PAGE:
Capitol Chatter: Hamilton takes on task defending rural Minnesota
ST. PAUL -- Rod Hamilton is becoming an outspoken cheerleader for rural Minnesota.
Last month, the Republican state representative from southwestern Minnesota criticized House Democrats for electing Minneapolis and St. Paul lawmakers as their leaders. Now he complains about an anti-agriculture attitude from too many in politics.
"They try to demonize agriculture," Hamilton said. "It is unfortunate. People within the ag field, or everybody who has a vested interest ... we need to start pushing back and pushing back hard on that."
He asked: "Why on Earth would you want to bite the hand that feeds you?"
Hamilton said he worries that Democrats will push initiatives such as those that require genetically modified products to be labeled, making them appear unsafe, and telling farmers how to raise livestock.
"It is absolutely demonizing a noble profession," said Hamilton, who describes himself as "just an uneducated hog farmer."
He was an agriculture committee chairman when Republicans ran the Minnesota House.
Democrats say Hamilton and other rural Minnesotans need not worry about how they handle rural issues. Rural Democrats lead committees that deal with more than 80 percent of the state budget.
House Majority Leader-elect Erin Murphy, DFL-St. Paul, grew up in a small Wisconsin town and Democrats say House Speaker-designate Paul Thissen, DFL-Minneapolis, understand the entire state.
Hamilton said his philosophy is borrowed from a 100-year-old man he talked to in Worthington: "Don't spend any more money than that you have. Understand needs vs. wants. Make sure you fully understand the results of your actions."
The lawmaker also said he thinks that after the Legislature takes action, officials then need to conduct "a postmortem" and admit to a mistake if it did not work.
A farm cliff
The Minnesota Farmers Union fears lack of a federal budget deal that includes farm spending would hurt farmers.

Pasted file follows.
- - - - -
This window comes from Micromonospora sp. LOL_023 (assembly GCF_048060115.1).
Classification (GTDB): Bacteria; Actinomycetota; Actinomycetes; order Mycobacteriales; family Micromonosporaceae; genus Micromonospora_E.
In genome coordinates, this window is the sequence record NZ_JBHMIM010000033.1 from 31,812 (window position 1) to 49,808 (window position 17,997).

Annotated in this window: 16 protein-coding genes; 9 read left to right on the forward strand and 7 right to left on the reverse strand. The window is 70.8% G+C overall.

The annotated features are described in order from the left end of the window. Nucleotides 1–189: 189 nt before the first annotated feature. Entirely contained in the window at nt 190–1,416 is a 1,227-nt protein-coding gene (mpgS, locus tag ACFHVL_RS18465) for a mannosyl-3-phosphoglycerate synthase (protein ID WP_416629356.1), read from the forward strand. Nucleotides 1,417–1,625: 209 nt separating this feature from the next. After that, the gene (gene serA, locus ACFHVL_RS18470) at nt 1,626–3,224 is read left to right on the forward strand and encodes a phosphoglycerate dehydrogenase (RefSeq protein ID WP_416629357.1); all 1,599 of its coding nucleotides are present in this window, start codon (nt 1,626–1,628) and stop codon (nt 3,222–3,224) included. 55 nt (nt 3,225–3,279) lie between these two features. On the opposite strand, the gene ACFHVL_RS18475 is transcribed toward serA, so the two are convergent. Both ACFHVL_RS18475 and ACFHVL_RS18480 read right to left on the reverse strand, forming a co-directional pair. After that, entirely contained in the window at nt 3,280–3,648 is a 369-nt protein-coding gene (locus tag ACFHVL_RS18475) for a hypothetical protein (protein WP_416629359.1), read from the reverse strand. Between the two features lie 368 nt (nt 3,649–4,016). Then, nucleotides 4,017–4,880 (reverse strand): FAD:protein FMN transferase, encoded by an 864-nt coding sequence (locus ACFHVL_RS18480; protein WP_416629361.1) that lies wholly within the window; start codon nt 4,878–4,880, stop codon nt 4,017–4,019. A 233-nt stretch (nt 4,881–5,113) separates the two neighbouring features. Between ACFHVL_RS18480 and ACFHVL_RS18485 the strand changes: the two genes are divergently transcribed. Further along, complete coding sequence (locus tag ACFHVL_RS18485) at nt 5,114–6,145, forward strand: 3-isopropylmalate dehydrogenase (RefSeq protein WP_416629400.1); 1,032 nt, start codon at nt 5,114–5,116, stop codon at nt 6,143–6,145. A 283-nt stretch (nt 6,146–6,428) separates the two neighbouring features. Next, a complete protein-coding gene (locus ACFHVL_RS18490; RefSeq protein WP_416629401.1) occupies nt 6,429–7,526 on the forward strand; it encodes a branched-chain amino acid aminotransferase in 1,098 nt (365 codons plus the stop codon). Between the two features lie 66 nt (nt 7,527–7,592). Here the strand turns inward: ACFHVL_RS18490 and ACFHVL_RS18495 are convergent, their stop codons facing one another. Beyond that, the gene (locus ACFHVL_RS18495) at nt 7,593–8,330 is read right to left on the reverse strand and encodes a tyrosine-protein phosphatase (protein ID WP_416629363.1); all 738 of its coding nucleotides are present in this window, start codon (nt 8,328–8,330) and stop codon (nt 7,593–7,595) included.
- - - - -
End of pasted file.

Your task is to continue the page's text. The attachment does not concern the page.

Funding for many farm programs stopped on Sept. 30.
"In order for these very important programs -- five of which of which deal with conservation efforts and eight are related to renewable energy production -- to continue, funding must be authorized in a new farm bill and they will continue to be dormant after Jan. 1," the farm group said in a summary of what could happen.
Dairy programs could revert to 1938 and 1949 laws, which would force up dairy prices, good for farmers in the short-term but forcing consumers to look at dairy alternatives in the long-term, the Farmers' Union said.
Without a farm bill, farmers are hesitant to make plans for the next growing season.
The farm bill is held up in talks about how to avoid a "fiscal cliff" of higher taxes and spending reductions. Federal leaders cannot agree on how to avoid the cliff.
Rep. Mary Franson is fighting attempts to unionize people who care for family members.
The Alexandria Republican said she plans to introduce the Family Freedom Act when the 2013 Minnesota Legislature begins next month.
She said that she expects Gov. Mark Dayton and other Democrats to push legislation requiring unionization of family personal care attendants and home childcare providers.
Public unions are big donors to Dayton and other Democrats, Franson said. "Dayton is facing a tough re-election and he needs as much money as possible from the unions, and he's planning on getting it by forcing moms to pay dues."
Seeking wind credit
Lt. Gov. Yvonne Prettner Solon joined lieutenant governors from eight other states in asking Congress to extend a law providing tax credits to wind energy producers.
"As we continue to count the progress this tax credit has delivered, and the tens of thousands of jobs it has helped create, this is not the time to lift our foot off the pedal," Prettner Solon said. "The Production Tax Credit is an investment in American jobs, and an important down payment on our clean energy future."
The comeback kid
Just call U.S. Rep.-elect Rick Nolan the comeback kid.
Roll Call newspaper said the northeastern Minnesota Democrat is the comeback candidate of the year.
"There is something appealing about a politician who loses or retires into obscurity and yet has the fortitude and tenacity to mount a comeback effort," Roll Call wrote. "It could be a never-say-die attitude or, possibly, simply a refusal to take no for an answer."
Nolan served three terms in the U.S. House in the 1970s and came back to politics this year to win a three-way Democratic primary and the Nov. 6 general election.
He "walked away from the House in 1980 to 'remake' his life, and he wasn't on anyone's radar when he decided to run this cycle to end his more than three-decade hiatus," Stuart Rothenberg wrote in Roll Call.